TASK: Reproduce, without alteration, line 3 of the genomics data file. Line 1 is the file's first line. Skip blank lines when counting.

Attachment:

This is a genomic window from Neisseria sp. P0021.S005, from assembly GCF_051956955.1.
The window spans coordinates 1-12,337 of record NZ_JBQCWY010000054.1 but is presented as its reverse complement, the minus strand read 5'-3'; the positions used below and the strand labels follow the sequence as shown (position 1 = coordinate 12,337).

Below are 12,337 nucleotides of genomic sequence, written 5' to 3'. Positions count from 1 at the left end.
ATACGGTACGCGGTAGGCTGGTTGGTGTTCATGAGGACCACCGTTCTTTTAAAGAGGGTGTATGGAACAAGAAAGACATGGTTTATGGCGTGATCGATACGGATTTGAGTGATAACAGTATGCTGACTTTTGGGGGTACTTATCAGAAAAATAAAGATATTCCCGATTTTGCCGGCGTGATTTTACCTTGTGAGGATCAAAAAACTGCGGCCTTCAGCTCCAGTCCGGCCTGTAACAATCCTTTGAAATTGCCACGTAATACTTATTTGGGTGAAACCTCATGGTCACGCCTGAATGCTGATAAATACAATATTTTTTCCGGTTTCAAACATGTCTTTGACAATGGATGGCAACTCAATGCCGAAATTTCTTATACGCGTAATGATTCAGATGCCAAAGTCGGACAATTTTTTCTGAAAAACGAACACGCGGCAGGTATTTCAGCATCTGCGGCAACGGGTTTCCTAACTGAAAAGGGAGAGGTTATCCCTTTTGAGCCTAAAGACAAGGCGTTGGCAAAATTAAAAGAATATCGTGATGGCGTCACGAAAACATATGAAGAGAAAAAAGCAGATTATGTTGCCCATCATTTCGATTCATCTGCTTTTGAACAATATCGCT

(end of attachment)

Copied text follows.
Below are 12,337 nucleotides of genomic sequence, written 5' to 3'. Positions count from 1 at the left end.